Orian Hartviksen: Minus 15 and Truck Camping
- November 05, 2012
- - By Angela White
Down a twisty mountain side logging route deep in the cold Canadian wilderness we find Orian Hartviksen and her husband camping for free in their Northern Lite 8-11. ... ... ... ... ... ... ... ... ...
In her interview with Truck Camper Magazine, Orian Hartviksen describes camping overnight in their Northern Lite 8-11 in temperatures as low as -15 degrees Celsius. At first blush that sounded very cold, but when we converted -15 degrees Celsius to Fahrenheit, we almost fell out of our chairs; 5 degrees Fahrenheit! We haven’t experienced 5 degrees Fahrenheit in any situation, much less attempted to camp overnight in a truck camper in such frigid conditions.
The fact that the Hartviksens are able to camp comfortably in their Northern Lite 8-11 in temperatures that insanely cold is a real testament to the insulation properties of Northern Lite truck campers, and the bravery (or foolishness) of the Hartviksens. Naturally we expect Orian and her husband burned their fare share of propane to survive these bitter temps, but it’s still an impressive feat. What’s equally impressive is that their Ford diesel started up the next morning.
To kick off Ladies Week 2012, Orian shares her truck camping story, from how her and her husband became truck campers, to their daring off-road and off-the-grid journeys down Canadian logging routes. For two folks that only started truck camping two years ago, they sure jumped into the deep end quickly.
Put everything away. Close all the windows and vents. Pull up the rear step and check the turnbuckles. Orian is about to put the truck into four wheel drive and take us past the pavement to where things get interesting.
Above: Alf, Orian, and Poppy Hartviksen in Upper Arrow Lake, British Columbia
TCM: Tell us how you got into camping.
Orian: We spent many summers boating with our family and on our own on the west coast between Vancouver island and the mainland when we lived in Vancouver. We also did a la little tent camping with our kids when they were young.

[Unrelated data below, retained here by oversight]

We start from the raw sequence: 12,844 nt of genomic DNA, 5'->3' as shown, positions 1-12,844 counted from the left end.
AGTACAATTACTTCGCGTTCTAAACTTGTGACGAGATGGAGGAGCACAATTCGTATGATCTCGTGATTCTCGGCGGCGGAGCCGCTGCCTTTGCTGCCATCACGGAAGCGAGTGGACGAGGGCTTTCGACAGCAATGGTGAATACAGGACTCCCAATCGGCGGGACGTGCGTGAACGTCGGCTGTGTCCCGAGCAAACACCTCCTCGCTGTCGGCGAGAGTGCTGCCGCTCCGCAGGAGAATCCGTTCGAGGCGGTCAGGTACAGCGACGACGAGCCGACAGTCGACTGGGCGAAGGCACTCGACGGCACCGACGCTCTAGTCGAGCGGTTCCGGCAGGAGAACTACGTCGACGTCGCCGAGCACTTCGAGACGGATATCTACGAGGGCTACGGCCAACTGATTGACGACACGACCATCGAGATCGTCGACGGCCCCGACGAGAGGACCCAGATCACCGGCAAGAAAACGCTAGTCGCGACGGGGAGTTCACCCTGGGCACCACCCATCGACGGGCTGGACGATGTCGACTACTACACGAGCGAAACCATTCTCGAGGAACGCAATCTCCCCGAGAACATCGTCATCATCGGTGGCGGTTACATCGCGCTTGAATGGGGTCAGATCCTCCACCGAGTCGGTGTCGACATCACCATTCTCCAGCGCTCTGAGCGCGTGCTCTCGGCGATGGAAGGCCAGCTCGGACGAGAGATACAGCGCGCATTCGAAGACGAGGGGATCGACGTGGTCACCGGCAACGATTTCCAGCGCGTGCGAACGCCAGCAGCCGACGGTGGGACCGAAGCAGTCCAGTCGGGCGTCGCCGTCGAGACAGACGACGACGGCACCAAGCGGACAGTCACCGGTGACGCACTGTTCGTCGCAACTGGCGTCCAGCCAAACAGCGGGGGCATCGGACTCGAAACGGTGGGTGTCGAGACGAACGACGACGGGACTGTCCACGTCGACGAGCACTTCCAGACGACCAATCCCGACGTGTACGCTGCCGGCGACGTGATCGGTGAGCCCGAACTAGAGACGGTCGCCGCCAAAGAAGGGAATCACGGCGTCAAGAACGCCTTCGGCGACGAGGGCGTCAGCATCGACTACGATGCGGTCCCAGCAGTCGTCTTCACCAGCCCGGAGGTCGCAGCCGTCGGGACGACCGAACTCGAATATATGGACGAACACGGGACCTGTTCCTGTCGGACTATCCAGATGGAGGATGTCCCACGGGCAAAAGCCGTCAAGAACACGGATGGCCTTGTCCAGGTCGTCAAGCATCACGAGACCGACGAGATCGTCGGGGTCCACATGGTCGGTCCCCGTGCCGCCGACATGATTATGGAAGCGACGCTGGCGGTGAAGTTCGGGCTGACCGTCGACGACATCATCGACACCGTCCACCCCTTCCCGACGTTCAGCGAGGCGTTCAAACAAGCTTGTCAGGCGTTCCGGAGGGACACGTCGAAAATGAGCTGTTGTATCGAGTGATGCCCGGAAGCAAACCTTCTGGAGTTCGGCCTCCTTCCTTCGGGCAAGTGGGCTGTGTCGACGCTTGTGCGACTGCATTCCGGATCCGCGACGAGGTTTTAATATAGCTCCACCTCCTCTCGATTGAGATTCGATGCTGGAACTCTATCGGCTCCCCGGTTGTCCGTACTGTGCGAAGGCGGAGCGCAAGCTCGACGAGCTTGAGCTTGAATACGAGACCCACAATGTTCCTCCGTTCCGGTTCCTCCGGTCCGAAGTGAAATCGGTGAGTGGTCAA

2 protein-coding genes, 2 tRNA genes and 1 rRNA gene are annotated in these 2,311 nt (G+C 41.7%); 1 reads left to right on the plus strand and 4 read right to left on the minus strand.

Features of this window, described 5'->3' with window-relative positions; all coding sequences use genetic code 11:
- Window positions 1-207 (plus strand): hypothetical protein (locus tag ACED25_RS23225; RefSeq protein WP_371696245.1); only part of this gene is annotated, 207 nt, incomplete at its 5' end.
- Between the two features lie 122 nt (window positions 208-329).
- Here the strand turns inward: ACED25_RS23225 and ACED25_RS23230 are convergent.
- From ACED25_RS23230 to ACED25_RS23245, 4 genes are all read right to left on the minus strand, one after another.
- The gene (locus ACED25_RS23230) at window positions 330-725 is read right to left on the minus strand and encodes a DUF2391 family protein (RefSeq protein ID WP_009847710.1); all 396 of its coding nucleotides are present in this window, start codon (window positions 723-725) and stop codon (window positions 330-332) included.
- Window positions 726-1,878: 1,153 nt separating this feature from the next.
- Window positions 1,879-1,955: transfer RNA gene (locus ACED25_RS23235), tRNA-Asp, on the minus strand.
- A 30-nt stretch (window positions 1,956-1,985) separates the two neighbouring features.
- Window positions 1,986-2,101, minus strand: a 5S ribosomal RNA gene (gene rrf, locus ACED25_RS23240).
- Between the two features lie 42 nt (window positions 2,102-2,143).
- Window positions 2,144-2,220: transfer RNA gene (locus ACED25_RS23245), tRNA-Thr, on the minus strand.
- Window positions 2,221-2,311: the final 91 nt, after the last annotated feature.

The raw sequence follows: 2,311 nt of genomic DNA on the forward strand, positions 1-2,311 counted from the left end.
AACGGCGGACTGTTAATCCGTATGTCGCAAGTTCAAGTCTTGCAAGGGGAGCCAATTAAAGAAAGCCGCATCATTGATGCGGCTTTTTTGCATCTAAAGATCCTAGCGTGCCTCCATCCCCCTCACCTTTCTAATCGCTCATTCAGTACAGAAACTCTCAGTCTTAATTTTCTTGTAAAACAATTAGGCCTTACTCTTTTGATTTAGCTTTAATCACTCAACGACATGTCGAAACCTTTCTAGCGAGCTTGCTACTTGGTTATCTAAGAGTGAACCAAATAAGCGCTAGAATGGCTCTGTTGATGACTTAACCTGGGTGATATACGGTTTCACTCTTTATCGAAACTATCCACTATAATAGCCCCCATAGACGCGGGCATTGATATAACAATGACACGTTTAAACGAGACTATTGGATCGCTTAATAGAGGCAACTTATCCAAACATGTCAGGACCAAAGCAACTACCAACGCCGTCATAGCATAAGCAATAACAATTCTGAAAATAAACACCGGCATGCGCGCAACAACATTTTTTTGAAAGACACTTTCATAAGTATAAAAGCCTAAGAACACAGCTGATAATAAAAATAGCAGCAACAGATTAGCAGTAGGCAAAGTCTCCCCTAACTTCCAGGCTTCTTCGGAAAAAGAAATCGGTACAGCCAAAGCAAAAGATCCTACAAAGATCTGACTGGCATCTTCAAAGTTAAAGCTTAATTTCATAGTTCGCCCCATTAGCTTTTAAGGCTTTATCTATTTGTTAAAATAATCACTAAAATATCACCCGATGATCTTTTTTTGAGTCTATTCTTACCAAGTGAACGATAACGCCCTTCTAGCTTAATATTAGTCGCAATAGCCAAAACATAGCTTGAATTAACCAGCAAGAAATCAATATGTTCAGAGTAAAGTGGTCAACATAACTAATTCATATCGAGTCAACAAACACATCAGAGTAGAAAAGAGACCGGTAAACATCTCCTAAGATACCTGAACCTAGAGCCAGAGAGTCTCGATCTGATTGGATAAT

In 2003, we moved to the Okanagan and ended up with a bunch of friends who went camping. I was also involved in dragon boating and would camp at dragon boat festivals. We were tenting on the ground and I would wake up sore and cold. We're too old for that, so we decided we were going to get something more comfortable.
We started off with no idea of what we wanted. Having mountains to the east and west of us, we wanted something rugged so we could to get into the mountains and the boondocking forestry campsites. We are not fans of big RV parks.
First we looked at Class B motorhomes, but the ceilings were too low for us. I’m just under six feet tall and my husband is over six feet tall. We also have a seventy pound chocolate lab that needs more floor space than the Class Bs offer.
For a time we were all over the map trying to decide what we might get. Then my son, who’s really into trucks, suggested we look into truck campers.
We spent months looking at different truck campers to find just the right fit for our particular needs. We wanted a truck camper that would fit on a short box truck. We needed it to be roomy enough for tall people, with a big bed, and a big refrigerator. And we definitely wanted the camper to be within our truck’s stated payload.